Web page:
Modern Diplomacy
American Invasion of Iraq: A Battle Won, a War Lost
Valdai Club Conference Hall, Tsvetnoy boulevard 16/1, Moscow, Russia
List of speakers

On March 20, the Valdai Club hosted an expert discussion titled "Iraq Twenty Years On: What the American Intervention Led to." Moderator Andrey Sushentsov called the invasion of Iraq one of the largest military-political adventures of the United States to have had a humanitarian pretext. He stressed that it marked the peak of the notorious “unipolar moment” - a period when the United States believed that its actions would not meet with any resistance in the international arena. 

Elbrus Kutrashev, Ambassador Extraordinary and Plenipotentiary of the Russian Federation to the Republic of Iraq, noted that in terms of the scale of its impact on the world, the intervention in Iraq could be compared with the current situation in Ukraine. In his opinion, today's difficult situation in Iraq is largely due to the events of that time and the subsequent clumsy actions of the interventionists. Although many people in Iraq still have a positive attitude towards the overthrow of Saddam Hussein, everyone also remembers the "lawlessness" of the occupiers. In particular, it was the American-British adventure that opened Iraq to international terrorism. He pointed to the pragmatism shown by the Russian Federation in relations with Iraq. Russia was ready to work with all its power, and as a result, Iraq became a friendly country for it. "We have no enemies in Iraqi society," he said.

According to Mohammed Ihsan, a visiting senior fellow at King's College, London, the US operation turned out to be disastrous because the Americans neither acted in the name of the Iraqis nor for their benefit. Ihsan, who was in opposition twenty years ago and welcomed the liquidation of Saddam Hussein's regime and later held high positions in the Iraqi administration at the regional level and in the central government, admitted, “The US won the battle but lost the war – you can’t force democracy on anyone.” He believes that the invasion seriously reduced the standard of living in Iraq and created a political vacuum, destroying the balance of power in the country. This was followed by the "Arab Spring", which led to grave consequences throughout the Middle East. Ihsan emphasized that the mentality of the West has not changed since then, and this has manifested in the Ukrainian crisis.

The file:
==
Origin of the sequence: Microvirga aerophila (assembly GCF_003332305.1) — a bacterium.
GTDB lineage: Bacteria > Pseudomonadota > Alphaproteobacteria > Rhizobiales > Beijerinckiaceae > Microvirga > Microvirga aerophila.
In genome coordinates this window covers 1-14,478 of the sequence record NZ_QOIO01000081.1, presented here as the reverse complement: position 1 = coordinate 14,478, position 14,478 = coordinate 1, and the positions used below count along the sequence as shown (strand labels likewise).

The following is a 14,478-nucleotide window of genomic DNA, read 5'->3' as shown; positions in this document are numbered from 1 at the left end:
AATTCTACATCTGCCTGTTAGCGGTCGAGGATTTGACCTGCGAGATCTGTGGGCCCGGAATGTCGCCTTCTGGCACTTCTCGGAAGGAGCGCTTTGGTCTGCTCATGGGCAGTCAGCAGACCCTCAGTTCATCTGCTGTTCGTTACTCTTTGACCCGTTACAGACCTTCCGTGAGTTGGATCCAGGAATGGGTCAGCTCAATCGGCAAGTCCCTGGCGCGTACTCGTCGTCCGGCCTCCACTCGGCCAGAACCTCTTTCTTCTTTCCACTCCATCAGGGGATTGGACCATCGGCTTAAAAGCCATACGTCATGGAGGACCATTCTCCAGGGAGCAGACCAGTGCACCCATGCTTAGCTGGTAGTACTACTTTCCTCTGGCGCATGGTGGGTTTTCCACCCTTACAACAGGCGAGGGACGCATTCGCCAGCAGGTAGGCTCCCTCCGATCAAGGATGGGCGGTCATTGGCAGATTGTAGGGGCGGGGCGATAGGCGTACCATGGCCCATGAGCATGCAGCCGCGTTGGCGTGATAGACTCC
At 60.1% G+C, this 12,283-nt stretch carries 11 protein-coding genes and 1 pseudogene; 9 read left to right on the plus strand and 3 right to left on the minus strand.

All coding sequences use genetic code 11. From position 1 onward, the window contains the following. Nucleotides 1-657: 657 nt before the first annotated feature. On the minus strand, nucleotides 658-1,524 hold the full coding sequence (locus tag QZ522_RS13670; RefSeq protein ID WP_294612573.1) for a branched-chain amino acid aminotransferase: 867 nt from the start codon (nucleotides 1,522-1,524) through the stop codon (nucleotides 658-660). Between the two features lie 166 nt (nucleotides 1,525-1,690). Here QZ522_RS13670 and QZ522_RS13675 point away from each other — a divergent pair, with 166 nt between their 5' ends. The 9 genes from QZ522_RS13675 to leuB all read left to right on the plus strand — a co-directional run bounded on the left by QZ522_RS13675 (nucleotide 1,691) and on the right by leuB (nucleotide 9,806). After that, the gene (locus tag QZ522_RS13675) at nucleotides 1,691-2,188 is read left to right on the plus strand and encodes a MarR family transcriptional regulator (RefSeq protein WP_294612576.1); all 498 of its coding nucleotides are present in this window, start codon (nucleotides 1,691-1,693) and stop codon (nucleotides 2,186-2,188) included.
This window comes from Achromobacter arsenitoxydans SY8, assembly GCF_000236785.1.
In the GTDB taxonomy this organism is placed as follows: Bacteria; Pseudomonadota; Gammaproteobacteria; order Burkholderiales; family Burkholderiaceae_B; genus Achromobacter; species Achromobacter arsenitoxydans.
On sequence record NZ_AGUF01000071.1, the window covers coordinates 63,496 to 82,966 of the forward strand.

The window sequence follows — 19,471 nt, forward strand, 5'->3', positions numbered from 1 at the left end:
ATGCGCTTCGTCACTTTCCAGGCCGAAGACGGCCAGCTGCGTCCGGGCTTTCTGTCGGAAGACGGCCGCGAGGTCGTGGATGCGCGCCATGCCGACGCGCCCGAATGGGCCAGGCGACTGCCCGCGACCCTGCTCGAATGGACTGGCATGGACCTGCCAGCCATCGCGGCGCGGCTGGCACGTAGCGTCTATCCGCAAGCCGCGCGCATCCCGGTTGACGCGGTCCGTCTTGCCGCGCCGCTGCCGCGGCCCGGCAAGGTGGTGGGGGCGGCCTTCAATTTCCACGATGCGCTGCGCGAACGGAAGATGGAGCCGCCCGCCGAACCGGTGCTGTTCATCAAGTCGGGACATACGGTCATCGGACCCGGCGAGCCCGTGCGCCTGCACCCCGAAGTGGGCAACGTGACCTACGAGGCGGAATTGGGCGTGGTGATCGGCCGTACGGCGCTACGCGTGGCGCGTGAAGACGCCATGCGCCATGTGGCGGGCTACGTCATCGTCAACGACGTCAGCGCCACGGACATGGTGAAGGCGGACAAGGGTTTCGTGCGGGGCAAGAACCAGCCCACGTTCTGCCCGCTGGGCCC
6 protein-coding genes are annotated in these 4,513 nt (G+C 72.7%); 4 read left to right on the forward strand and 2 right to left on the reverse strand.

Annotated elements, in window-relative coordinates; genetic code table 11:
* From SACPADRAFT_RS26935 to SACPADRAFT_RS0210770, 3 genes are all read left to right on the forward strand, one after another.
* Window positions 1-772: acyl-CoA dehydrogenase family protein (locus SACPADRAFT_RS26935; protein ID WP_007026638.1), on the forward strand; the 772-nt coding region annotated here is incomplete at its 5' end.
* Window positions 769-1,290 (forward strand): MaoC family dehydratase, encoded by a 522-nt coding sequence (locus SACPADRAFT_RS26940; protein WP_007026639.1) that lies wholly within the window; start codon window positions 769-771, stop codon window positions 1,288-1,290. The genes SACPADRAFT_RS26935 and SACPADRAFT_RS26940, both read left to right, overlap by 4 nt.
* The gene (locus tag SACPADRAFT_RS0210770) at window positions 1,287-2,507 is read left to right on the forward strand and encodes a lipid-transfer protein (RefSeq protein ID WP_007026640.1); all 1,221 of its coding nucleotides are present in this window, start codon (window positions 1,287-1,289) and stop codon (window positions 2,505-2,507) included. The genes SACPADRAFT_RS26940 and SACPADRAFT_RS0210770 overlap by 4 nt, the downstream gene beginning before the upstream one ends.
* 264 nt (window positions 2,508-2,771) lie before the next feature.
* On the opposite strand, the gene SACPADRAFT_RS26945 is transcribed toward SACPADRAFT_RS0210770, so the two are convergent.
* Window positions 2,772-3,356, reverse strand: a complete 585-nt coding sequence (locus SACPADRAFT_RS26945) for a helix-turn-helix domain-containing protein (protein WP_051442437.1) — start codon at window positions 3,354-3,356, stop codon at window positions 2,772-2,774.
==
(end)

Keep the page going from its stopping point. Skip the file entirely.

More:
Maxim Suchkov, director of the MGIMO Institute for International Studies of the Russian Foreign Ministry, analysed the results of American experiments in the Middle East. He called Operation Desert Storm the beginning of the "golden decade" of American politics. Ironically, the American dominance ended where it began - that is, in Iraq. According to Suchkov, the decision taken in 2003 to invade Iraq resulted in three crises, the consequences of which have not yet been overcome. First, there is a crisis of confidence in the institutions and ideas that America has nurtured. Those who believed in democracy and the liberal world order were greatly disappointed. Second, there is a security crisis, and not only in Iraq, but throughout the Middle East. The invasion undermined the fragile statehood of countries in the region, and provoked the emergence of many terrorist groups. Third, there is a crisis of geopolitical governance. The Americans did not achieve any of the goals that they had set for themselves in the region. On the contrary, the invasion dealt a heavy blow to them.